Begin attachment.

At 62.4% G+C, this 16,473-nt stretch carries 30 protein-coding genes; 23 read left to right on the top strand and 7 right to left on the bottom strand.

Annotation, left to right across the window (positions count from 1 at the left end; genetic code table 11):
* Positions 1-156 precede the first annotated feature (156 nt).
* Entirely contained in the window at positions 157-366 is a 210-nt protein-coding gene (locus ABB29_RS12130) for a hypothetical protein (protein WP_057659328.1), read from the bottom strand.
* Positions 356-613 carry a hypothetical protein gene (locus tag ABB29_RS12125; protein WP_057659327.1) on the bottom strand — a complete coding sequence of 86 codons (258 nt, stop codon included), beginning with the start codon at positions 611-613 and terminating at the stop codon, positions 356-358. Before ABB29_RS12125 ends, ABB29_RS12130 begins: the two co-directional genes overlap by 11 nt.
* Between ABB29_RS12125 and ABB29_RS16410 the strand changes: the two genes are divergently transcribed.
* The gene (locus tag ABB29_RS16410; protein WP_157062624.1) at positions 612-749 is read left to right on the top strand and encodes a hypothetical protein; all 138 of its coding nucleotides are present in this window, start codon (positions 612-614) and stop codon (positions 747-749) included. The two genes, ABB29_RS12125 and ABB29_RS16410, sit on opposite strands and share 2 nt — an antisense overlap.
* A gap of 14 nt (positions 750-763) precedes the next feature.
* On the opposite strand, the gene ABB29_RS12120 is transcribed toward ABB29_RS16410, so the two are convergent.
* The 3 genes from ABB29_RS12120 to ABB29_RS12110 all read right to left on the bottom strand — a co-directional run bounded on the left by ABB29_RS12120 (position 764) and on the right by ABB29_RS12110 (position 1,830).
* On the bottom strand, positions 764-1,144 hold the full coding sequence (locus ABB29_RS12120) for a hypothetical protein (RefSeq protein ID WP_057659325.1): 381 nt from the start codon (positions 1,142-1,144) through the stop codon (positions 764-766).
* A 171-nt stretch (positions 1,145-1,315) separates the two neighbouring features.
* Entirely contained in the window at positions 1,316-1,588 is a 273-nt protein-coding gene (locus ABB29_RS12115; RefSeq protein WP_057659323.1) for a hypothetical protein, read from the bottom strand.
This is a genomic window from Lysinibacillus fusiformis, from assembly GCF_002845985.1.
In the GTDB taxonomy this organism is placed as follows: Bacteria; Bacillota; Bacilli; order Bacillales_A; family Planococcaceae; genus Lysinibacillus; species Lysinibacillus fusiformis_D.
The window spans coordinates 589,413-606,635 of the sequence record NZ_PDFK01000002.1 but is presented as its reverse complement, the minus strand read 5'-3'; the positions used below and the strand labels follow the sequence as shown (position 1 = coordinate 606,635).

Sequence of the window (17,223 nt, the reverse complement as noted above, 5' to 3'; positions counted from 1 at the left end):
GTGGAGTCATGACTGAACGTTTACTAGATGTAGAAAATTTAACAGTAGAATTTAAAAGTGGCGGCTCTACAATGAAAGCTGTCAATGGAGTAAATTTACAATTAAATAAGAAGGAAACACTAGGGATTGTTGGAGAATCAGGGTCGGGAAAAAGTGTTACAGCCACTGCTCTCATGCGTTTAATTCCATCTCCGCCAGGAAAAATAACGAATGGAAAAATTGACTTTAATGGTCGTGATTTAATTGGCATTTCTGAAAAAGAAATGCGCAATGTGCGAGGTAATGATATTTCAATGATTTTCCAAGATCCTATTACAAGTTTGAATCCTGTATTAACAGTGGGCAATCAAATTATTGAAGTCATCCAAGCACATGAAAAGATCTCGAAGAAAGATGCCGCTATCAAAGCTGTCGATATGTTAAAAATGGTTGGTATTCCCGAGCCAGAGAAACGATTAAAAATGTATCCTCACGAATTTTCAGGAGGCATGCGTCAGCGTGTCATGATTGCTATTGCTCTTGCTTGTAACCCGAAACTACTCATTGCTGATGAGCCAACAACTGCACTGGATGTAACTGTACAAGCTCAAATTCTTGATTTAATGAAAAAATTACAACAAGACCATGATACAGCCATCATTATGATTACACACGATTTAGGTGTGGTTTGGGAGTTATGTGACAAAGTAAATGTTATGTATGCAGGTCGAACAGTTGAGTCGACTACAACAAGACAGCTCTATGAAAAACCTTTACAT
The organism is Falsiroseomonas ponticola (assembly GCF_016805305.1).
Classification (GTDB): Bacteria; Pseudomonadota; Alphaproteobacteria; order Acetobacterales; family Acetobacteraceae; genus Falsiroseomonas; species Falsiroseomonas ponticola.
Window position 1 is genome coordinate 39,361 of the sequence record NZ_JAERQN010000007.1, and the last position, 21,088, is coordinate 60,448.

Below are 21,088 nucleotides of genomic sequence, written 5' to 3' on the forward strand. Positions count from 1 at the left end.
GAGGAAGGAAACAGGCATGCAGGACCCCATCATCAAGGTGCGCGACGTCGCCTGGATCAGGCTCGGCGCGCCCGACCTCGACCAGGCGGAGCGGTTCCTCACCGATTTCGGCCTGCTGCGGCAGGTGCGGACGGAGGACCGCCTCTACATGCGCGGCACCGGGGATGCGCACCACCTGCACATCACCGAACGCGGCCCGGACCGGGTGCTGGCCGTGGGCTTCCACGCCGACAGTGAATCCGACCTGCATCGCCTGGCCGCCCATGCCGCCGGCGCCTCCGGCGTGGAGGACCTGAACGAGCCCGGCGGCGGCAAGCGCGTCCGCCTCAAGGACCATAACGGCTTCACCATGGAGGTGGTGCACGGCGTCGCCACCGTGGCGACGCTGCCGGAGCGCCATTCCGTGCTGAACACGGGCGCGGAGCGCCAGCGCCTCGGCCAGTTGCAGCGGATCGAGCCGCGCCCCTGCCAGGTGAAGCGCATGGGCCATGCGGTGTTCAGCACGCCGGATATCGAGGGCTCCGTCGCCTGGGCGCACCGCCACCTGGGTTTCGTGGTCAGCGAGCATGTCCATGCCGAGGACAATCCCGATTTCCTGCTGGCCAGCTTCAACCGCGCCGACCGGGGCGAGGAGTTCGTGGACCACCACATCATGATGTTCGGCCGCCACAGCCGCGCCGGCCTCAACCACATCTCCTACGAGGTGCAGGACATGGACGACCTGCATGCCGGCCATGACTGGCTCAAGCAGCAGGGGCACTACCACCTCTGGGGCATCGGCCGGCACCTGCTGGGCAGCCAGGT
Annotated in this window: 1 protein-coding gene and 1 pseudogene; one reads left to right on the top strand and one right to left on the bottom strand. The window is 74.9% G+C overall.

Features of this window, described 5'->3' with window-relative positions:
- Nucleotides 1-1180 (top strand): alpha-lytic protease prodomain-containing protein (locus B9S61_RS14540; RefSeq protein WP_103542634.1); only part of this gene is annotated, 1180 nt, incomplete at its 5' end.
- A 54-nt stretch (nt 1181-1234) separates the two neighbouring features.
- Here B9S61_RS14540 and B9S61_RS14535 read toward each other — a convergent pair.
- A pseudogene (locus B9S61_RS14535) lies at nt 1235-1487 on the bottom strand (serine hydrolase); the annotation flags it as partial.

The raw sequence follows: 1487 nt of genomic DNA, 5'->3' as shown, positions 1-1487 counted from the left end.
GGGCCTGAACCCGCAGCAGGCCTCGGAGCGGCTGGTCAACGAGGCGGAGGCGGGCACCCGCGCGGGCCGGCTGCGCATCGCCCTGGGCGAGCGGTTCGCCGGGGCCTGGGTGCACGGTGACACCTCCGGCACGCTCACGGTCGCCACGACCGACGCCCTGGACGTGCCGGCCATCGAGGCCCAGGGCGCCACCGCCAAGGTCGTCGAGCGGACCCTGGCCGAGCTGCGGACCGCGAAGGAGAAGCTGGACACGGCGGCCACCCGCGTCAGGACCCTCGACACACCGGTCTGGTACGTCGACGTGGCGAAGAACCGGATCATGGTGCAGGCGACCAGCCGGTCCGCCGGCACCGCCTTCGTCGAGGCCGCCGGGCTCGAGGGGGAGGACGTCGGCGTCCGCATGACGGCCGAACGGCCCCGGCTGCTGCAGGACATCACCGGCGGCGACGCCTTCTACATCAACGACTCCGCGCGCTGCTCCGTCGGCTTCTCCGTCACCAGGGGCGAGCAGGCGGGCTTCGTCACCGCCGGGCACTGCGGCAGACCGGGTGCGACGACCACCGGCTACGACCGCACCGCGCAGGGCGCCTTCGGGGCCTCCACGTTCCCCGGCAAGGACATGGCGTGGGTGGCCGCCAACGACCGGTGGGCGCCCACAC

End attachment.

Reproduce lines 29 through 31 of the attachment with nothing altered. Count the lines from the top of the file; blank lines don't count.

- A pseudogene (locus B9S61_RS14535) lies at nt 1235-1487 on the bottom strand (serine hydrolase); the annotation flags it as partial.

The raw sequence follows: 1487 nt of genomic DNA, 5'->3' as shown, positions 1-1487 counted from the left end.
GGGCCTGAACCCGCAGCAGGCCTCGGAGCGGCTGGTCAACGAGGCGGAGGCGGGCACCCGCGCGGGCCGGCTGCGCATCGCCCTGGGCGAGCGGTTCGCCGGGGCCTGGGTGCACGGTGACACCTCCGGCACGCTCACGGTCGCCACGACCGACGCCCTGGACGTGCCGGCCATCGAGGCCCAGGGCGCCACCGCCAAGGTCGTCGAGCGGACCCTGGCCGAGCTGCGGACCGCGAAGGAGAAGCTGGACACGGCGGCCACCCGCGTCAGGACCCTCGACACACCGGTCTGGTACGTCGACGTGGCGAAGAACCGGATCATGGTGCAGGCGACCAGCCGGTCCGCCGGCACCGCCTTCGTCGAGGCCGCCGGGCTCGAGGGGGAGGACGTCGGCGTCCGCATGACGGCCGAACGGCCCCGGCTGCTGCAGGACATCACCGGCGGCGACGCCTTCTACATCAACGACTCCGCGCGCTGCTCCGTCGGCTTCTCCGTCACCAGGGGCGAGCAGGCGGGCTTCGTCACCGCCGGGCACTGCGGCAGACCGGGTGCGACGACCACCGGCTACGACCGCACCGCGCAGGGCGCCTTCGGGGCCTCCACGTTCCCCGGCAAGGACATGGCGTGGGTGGCCGCCAACGACCGGTGGGCGCCCACAC